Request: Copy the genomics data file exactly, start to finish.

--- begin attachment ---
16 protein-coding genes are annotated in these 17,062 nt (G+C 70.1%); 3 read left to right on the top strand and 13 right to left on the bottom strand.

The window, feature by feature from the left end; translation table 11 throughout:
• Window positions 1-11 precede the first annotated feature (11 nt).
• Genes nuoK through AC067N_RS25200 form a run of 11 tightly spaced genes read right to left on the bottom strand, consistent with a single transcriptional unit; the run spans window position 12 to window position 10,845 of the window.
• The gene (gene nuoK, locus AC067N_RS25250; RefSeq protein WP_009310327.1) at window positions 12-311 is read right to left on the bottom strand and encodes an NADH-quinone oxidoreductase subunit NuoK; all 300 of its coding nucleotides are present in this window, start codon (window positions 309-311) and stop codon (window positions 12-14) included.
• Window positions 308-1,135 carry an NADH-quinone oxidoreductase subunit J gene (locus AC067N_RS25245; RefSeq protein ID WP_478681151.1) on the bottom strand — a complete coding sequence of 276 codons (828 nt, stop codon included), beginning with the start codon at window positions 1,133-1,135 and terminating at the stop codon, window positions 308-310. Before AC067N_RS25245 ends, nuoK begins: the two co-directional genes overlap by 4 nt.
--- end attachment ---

16 protein-coding genes are annotated in these 17,062 nt (G+C 70.1%); 3 read left to right on the top strand and 13 right to left on the bottom strand.

The window, feature by feature from the left end; translation table 11 throughout:
• Window positions 1-11 precede the first annotated feature (11 nt).
• Genes nuoK through AC067N_RS25200 form a run of 11 tightly spaced genes read right to left on the bottom strand, consistent with a single transcriptional unit; the run spans window position 12 to window position 10,845 of the window.
• The gene (gene nuoK, locus AC067N_RS25250; RefSeq protein WP_009310327.1) at window positions 12-311 is read right to left on the bottom strand and encodes an NADH-quinone oxidoreductase subunit NuoK; all 300 of its coding nucleotides are present in this window, start codon (window positions 309-311) and stop codon (window positions 12-14) included.
• Window positions 308-1,135 carry an NADH-quinone oxidoreductase subunit J gene (locus AC067N_RS25245; RefSeq protein ID WP_478681151.1) on the bottom strand — a complete coding sequence of 276 codons (828 nt, stop codon included), beginning with the start codon at window positions 1,133-1,135 and terminating at the stop codon, window positions 308-310. Before AC067N_RS25245 ends, nuoK begins: the two co-directional genes overlap by 4 nt.